When you boil down the above, Fabric basically means we now have the functionality to store data in its raw format, move it, transform it, interrogate it, analyse it and then use PBI to report on it - all from the same portal you currently know and love. In essence, that’s why it's such a big deal.

Power BI serviceFabric
Data MovementDataflows enable the ability to connect to data and merge it, then offer this as a datasource. You are not technically moving data, just offering it as a datasource. PowerBI models can obviously pick up lots of different sources and offer them as reporting end points.Allows, through the use of pipelines, the ability to pick up files and move them into an unstructured lake house area, at which point you can use the file. Data is unbound to any reports you have and can be used in any number of onward processes, thus reducing repetitive processes.
Real-Time AnalyticsIt is possible to create a direct connection to data sources such as SQL, however the performance is inferior to loading the data. As a result, we generally load the data into the PBI datasources and report on them, because of the significant performance gains.Fabric introduces an enhanced version of direct query that allows real time reporting from data in its warehouse. This is comparable to performing queries using the PBI in memory engine, so performance is as fast as running in memory! You also have a dedicated real time area for large, time scale based data.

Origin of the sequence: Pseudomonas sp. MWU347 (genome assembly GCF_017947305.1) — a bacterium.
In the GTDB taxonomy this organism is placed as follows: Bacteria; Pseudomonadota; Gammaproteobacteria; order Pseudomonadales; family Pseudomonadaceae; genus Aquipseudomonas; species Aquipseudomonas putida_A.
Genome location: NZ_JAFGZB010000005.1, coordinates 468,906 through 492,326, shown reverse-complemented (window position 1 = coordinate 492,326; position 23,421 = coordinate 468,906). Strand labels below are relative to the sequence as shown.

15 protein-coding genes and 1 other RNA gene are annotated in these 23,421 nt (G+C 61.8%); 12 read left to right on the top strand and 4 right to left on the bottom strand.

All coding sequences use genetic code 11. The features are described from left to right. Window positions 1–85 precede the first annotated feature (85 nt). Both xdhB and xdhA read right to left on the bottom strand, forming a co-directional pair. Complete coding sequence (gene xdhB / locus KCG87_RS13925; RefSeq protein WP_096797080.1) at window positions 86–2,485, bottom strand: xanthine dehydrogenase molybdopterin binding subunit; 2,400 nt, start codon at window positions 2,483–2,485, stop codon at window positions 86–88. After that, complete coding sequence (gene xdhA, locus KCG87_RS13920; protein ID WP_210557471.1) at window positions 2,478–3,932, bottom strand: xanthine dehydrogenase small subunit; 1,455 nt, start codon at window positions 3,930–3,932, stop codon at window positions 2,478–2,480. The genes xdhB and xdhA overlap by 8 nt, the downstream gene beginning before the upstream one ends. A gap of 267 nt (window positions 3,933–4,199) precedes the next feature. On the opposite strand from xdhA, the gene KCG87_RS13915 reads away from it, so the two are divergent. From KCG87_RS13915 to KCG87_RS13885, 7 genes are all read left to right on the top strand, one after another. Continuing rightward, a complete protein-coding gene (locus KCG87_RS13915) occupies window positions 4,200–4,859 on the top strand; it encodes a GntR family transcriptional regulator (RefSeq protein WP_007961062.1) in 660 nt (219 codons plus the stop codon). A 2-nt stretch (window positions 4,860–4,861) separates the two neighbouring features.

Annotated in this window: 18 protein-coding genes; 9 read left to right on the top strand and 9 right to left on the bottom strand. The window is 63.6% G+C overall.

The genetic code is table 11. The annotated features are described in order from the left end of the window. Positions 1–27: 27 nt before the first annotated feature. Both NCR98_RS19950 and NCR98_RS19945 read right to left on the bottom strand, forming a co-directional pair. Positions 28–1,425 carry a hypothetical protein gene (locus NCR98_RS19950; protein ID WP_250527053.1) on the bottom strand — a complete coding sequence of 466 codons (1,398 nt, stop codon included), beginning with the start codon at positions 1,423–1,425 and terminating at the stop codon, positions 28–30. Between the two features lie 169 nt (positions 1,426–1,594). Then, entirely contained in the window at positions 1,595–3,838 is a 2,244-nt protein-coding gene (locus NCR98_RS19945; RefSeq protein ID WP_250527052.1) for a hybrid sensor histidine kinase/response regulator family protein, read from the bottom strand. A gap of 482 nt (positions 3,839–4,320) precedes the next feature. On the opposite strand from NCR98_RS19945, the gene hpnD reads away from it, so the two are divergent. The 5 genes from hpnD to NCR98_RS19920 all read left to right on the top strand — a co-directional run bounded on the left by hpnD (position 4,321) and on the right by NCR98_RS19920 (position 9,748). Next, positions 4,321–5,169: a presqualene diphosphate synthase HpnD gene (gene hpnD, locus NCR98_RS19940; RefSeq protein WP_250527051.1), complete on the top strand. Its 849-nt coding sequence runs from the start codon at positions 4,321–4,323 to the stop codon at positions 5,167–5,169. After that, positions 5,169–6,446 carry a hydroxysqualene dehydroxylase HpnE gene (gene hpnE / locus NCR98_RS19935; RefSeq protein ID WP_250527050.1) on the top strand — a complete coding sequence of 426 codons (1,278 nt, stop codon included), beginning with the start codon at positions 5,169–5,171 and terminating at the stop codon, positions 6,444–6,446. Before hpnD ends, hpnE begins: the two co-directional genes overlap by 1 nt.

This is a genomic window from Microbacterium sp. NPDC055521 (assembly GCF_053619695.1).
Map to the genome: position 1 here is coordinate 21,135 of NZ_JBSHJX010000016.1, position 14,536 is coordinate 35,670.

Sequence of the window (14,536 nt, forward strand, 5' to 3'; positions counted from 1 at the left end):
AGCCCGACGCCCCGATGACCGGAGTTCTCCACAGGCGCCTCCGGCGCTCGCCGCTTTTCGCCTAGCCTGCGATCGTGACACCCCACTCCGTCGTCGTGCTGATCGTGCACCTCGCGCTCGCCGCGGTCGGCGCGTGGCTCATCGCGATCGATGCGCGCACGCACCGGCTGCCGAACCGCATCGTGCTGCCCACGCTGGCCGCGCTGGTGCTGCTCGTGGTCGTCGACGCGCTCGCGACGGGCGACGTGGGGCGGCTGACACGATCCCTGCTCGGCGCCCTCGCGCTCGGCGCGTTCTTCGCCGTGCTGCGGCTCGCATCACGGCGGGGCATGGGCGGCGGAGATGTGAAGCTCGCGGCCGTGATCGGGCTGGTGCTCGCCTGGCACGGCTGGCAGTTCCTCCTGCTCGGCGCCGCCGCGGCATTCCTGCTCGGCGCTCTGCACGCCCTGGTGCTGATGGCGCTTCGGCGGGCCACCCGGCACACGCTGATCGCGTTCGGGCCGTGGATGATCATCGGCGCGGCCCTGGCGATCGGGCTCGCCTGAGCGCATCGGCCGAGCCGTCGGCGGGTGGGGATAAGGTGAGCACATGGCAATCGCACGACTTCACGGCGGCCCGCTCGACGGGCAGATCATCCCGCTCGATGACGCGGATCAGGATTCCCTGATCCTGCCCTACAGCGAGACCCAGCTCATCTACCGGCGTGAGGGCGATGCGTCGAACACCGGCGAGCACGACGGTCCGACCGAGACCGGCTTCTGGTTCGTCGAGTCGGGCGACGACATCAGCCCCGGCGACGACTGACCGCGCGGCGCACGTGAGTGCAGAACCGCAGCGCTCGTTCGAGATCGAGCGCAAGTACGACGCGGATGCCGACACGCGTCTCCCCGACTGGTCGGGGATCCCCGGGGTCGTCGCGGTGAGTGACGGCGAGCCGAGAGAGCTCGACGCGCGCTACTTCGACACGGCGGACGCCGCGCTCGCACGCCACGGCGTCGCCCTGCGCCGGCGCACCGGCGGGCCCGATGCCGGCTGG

Data ScienceYou can integrate custom R and Python scripts within PowerBI, although you are limited to what is installed in the service. Through individual books you can analyse the data using these tools and visualise it, however this must all be done within PowerBI desktop before being deployed.There are now a range of online notebooks which you can use to analyse anything in your lake house, using the tool that you feel most comfortable using. Notebooks can be saved, shared and reused across the workspace and leverage the power of the resource you purchase. This means that if you need more analytical power, Fabric will scale in line with your requirement.